Wednesday, April 25, 2012


Current location: Bahia del Sol, El Salvador

MICROBURSTS By Mickey Doolittle

Microbursts start out raining. It looks like it’s just another rainy night. But then the rain mixes with dry air so the rain starts to evaporate, cooling the air. The dry air goes to the ground in a column. The wind spreads out around the ground, making winds up to sometimes 100 m.p.h.

Our experience was on a boat. It was just another Saturday night sitting on the boat. As always it started to rain. All of a sudden the wind picked up to 76 knots (about 84 m.p.h.). That’s when our friends broke off the mooring ball. They were free. Another boat got off and then we got off. Thanks to my parent’s quick reactions they switched on the engine and we were off. My family and I pulled into the marina. Afterwards my dad was gone to help other boats.

The man who discovered microbursts was Theodore Fujita. He invented the F-Scale. It rates how big tornadoes are. Early in his career, he was fascinated by tornadoes. Microbursts normally happen where thunderstorms are such as; El Salvador, Florida, Costa Rica, and Beliz. FBI Warning: Do NOT be in a plane while a microburst is going on!!!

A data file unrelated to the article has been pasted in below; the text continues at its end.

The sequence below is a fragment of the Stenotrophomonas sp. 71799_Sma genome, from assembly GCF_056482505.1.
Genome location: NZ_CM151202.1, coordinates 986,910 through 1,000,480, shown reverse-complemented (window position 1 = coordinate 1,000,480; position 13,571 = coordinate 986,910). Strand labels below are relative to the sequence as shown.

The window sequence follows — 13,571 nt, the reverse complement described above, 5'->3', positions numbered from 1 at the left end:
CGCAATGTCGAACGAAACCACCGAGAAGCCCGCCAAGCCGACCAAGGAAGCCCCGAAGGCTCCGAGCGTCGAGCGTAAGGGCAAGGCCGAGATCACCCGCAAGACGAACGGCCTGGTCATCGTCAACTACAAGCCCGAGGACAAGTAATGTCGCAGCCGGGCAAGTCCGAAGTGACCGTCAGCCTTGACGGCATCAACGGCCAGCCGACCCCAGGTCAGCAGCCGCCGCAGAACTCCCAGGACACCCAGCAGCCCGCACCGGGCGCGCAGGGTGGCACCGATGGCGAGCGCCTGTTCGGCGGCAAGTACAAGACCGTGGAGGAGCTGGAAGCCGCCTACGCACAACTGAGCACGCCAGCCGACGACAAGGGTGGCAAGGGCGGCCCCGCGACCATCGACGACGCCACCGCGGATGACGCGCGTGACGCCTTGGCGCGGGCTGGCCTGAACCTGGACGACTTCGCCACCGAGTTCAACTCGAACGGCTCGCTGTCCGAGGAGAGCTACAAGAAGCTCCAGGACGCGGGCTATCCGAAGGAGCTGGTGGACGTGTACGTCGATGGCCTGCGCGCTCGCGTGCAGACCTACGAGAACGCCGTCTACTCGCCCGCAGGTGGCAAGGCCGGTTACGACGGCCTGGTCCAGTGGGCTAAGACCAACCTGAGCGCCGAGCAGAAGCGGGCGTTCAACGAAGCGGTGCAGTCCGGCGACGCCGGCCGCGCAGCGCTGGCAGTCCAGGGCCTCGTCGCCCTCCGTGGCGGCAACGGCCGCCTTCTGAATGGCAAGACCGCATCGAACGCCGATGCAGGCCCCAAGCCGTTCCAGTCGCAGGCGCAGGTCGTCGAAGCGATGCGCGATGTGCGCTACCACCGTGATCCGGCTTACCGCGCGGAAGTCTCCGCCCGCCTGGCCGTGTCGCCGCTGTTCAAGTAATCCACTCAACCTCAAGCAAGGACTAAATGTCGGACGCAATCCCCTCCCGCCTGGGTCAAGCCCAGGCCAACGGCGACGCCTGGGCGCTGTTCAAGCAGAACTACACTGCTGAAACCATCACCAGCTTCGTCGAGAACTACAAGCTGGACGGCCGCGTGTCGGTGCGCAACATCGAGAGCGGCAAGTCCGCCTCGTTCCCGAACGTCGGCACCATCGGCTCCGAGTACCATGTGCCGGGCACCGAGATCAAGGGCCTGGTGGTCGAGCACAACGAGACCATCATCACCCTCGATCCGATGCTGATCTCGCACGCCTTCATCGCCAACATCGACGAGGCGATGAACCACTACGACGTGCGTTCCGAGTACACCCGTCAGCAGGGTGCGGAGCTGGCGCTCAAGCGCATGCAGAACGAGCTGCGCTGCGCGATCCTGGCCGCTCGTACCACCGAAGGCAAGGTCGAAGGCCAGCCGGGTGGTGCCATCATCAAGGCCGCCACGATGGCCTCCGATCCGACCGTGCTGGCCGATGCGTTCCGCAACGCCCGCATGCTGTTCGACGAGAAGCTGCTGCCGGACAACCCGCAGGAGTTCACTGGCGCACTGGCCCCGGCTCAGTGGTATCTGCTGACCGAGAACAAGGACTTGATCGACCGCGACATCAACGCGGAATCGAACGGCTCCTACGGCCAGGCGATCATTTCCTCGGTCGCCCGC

Well, I guess that’s it! See ya!

By J.P. Doolittle

Microbursts are very dangerous. It happens when rain falls and mixes with the dry air. Rain evaporates and cools that air. The cool air falls and creates a microburst. The wind hits the ground and spreads.

When I was in one, I was on a boat. Our boat tipped a lot. There was a “snap”. Then my dad yelled, “We’re loose.” We broke from our mooring ball. So my dad grabbed the wheel and we drove around. We were about to anchor, when it TOTALLY stopped. We pulled into the marina. There was lots of damage to other boats.

If you’re wondering who figured out microbursts, his name is Theodore Fujjita. He invented this thing called the F-Scale. It shows how big a tornado is. He also found out about microbursts. They usually happen in southeast places in the U.S.A. or places with thunderstorms, for example, Panama. Being in a microburst is very scary.

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